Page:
Skip to main content

International Energy Agreement

Volume 890: debated on Monday 14 April 1975

The text on this page has been created from Hansard archive content, it may contain typographical errors.

With permission, Mr. Speaker, I should like to make a statement about United Kingdom participation in the Agreement on an International Energy Programme.

Following my statement to the House on 30th October last, the Government signed the Agreement, which accordingly became provisionally applicable to the United Kingdom on 18th November, to the extent possible not inconsistent with United Kingdom legislation. A copy of the Agreement was laid before Parliament in January as Command Paper No. 5826.

As required by Article 67 of the Agreement, the Government intend, before 1st May 1975, to notify the Government of Belgium, as the depository power, of their formal consent to be bound by the Agreement.

The Fuel and Electricity (Control) Act 1973 contains sufficient powers to implement those parts of the International Energy Programme which require governmental direction. The Act is a temporary measure requiring renewal from year to year. I hope to introduce appropriate permanent legislation in the next Session of Parliament, and, if necessary to avoid any gap before that legislation is enacted, to lay an order for the renewal of the 1973 Act.

Does this mean that the Government propose to ratify the Agreement, which contains far-reaching supra-national powers, without giving the House even the opportunity to comment on it? How can the right hon. Gentleman reconcile that view of an international agreement with his opposition to the European Community, on which there has been massive opportunity for comment, debate and discussion in the House? Is this not all the more surprising when, as we read in the Press over the weekend, the international discussions which are being taken pursuant to Chapter 8 of the agreement look like going very much wider than the question of energy and comprehending the whole of the developed world's supply of raw materials as well?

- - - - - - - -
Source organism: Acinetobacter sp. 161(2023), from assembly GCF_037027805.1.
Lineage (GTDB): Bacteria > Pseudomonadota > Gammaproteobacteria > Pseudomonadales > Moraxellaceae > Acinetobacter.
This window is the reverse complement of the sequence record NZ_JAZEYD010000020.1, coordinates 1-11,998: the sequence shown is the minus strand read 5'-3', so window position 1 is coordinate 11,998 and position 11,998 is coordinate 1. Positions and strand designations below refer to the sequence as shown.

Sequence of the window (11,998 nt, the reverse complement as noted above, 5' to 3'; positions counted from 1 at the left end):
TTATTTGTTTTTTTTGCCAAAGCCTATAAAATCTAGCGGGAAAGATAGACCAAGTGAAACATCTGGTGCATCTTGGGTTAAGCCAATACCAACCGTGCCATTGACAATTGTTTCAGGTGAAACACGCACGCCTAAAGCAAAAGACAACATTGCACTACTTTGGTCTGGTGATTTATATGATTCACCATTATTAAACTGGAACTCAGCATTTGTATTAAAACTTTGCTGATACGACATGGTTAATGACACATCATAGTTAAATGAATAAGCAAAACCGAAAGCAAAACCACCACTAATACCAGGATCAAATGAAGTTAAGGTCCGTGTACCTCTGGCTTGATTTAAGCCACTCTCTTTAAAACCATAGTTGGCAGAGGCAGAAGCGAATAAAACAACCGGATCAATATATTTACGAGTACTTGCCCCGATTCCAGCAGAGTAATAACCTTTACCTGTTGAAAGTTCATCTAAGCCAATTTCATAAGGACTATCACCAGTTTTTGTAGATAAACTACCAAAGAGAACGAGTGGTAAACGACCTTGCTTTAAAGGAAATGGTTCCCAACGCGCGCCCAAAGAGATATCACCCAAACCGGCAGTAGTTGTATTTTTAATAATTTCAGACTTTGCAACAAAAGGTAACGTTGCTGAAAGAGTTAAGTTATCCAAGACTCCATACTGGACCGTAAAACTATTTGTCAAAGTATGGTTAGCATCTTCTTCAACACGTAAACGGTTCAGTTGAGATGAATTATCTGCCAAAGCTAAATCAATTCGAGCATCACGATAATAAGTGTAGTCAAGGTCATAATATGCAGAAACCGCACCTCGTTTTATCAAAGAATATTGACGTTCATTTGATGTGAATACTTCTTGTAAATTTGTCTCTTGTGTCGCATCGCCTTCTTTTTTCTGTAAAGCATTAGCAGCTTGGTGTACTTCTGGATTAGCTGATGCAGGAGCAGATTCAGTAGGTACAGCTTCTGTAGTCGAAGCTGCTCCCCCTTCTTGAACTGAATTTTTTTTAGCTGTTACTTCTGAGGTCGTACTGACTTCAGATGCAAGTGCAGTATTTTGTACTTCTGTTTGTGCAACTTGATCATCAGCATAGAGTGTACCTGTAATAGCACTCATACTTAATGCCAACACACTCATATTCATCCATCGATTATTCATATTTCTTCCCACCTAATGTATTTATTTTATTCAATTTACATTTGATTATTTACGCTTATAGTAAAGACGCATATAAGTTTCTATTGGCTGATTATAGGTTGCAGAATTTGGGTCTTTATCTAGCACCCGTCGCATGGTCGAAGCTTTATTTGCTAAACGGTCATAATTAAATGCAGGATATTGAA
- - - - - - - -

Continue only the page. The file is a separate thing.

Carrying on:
It might have been interesting had the right hon. Gentleman indicated whether he supported ratification of the treaty. As the right hon. Gentleman knows, the question of debate in the House is one not for me but for my right hon. Friend the Leader of the House. I understand that the Agreement has been laid before the House in accordance with the Ponsonby Rules. There were agreements undertaken and ratified in this way by the previous Government, and nothing is unusual about the way in which we are proposing to do it today. There is no comparison between the right hon. Gentleman's reference to this agreement and the European Economic Community.

Does my right hon. Friend not agree that it would be of general interest to the House, in view of the statement made over the weekend by the Secretary of State for Industry, to know just how far this Agreement limits the sovereignty and the freedom of this country in terms of energy policy?